Living Bird Magazine
Long-tailed JaegerStercorarius longicaudus
- ORDER: Charadriiformes
- FAMILY: Stercorariidae
The slender, almost ternlike Long-tailed Jaeger is daintier than other jaegers, but no less ferocious in its approach to getting food. These birds catch lemmings and raid bird nests during summer on the Arctic tundra. The rest of the year they pick fish from the sea surface or chase seabirds to steal their catch. They spend up to 75% of the year at sea, often on the open ocean far from land, and ranging well into the Southern Hemisphere. Immature jaegers can be extremely difficult to identify to species.More ID Info
Find This Bird
Long-tailed Jaegers can be difficult to find. They breed in the high Arctic and spend the nonbreeding season farther out to sea than the other two jaeger species. The best bet for finding them is to sign up for a pelagic birding trip or whale-watching trip, particularly during the birds’ fall migration. Watch for a small, buoyant bird with slow, light wingbeats, often flying fairly high. Many Long-tailed Jaegers outside the breeding season will lack the very long central tail feathers of breeding adults.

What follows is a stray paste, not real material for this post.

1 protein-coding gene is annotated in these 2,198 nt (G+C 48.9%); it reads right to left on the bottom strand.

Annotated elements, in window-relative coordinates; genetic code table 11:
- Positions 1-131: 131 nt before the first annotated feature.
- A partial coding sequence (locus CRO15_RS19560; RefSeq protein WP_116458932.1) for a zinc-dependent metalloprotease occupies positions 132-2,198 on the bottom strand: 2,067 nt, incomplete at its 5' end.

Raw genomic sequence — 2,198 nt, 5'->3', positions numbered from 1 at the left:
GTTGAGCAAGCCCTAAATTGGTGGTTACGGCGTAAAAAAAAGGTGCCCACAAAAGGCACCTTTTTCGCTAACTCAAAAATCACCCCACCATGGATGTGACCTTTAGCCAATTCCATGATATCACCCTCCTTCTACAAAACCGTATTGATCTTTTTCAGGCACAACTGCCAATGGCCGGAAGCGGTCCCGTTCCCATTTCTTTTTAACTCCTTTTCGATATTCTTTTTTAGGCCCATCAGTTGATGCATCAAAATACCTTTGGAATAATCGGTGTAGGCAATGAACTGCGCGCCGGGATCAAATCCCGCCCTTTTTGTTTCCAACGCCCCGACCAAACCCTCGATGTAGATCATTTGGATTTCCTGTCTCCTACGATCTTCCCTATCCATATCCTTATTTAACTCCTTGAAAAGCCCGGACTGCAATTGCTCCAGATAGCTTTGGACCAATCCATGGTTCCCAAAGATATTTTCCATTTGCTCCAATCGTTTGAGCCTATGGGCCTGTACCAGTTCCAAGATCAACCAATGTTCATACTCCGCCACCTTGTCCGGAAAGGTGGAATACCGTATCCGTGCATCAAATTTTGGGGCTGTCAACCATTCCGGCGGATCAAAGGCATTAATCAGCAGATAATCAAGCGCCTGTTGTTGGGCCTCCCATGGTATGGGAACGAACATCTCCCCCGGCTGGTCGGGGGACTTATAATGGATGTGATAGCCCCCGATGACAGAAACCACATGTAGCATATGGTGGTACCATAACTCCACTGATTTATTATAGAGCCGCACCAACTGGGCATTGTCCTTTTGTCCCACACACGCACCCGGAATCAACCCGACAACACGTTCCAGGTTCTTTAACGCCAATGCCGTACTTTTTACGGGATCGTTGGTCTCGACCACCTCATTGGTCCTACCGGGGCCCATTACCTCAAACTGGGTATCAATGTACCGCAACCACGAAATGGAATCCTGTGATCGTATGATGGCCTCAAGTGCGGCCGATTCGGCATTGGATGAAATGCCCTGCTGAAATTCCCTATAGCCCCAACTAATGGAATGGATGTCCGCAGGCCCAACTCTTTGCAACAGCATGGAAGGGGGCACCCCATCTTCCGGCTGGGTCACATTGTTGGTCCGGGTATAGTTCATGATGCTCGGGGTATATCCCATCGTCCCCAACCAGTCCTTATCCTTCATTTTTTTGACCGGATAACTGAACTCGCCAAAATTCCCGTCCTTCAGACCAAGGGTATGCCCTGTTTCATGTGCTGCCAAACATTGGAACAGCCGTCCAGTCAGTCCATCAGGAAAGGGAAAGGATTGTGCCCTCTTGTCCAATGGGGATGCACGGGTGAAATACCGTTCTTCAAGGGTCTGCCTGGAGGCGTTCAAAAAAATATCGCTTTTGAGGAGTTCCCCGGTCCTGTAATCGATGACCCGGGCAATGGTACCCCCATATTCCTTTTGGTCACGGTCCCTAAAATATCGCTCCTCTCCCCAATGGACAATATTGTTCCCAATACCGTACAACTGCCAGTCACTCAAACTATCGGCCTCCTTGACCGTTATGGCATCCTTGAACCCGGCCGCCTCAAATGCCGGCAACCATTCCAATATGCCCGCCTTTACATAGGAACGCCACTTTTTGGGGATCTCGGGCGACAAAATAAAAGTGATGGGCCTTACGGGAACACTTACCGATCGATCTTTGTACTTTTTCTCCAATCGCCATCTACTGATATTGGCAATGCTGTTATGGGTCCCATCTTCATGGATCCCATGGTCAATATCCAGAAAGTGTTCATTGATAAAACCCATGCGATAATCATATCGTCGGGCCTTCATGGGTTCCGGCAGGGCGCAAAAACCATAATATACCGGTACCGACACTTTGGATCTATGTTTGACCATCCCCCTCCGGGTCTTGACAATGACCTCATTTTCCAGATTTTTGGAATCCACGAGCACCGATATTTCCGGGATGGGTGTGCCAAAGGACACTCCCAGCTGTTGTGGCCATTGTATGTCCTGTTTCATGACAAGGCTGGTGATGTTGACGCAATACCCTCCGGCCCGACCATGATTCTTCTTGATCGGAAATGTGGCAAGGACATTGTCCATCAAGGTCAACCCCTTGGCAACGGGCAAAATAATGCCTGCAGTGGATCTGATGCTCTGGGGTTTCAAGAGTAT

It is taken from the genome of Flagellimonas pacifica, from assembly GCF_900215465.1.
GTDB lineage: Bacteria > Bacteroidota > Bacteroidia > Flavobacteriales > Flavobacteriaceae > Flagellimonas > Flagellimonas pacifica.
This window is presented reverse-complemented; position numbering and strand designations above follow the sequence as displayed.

- long-tailed skua
- Págalo Rabero (Spanish)
- Labbe à longue queue (French)
- Cool Facts
- For several kinds of Arctic predators, including Snowy Owls and Arctic foxes, lemming populations can make the difference between survival and starvation. But Long-tailed Jaegers are long-lived and eat lemmings only in the summertime; they forage at sea in the winter. This means they can avoid lemming shortages simply by choosing not to breed, a strategy that has been likened to “skimming the cream” off the lemming’s population cycles.
- Long-tailed Jaegers lay only 2 eggs per clutch, and they use their feet to keep them warm. Each foot holds an egg and presses it against an area of bare skin under the wing known as a brood patch, using their body heat to warm the eggs. Feathers start to grow back over the brood patches a week or so before hatching begins.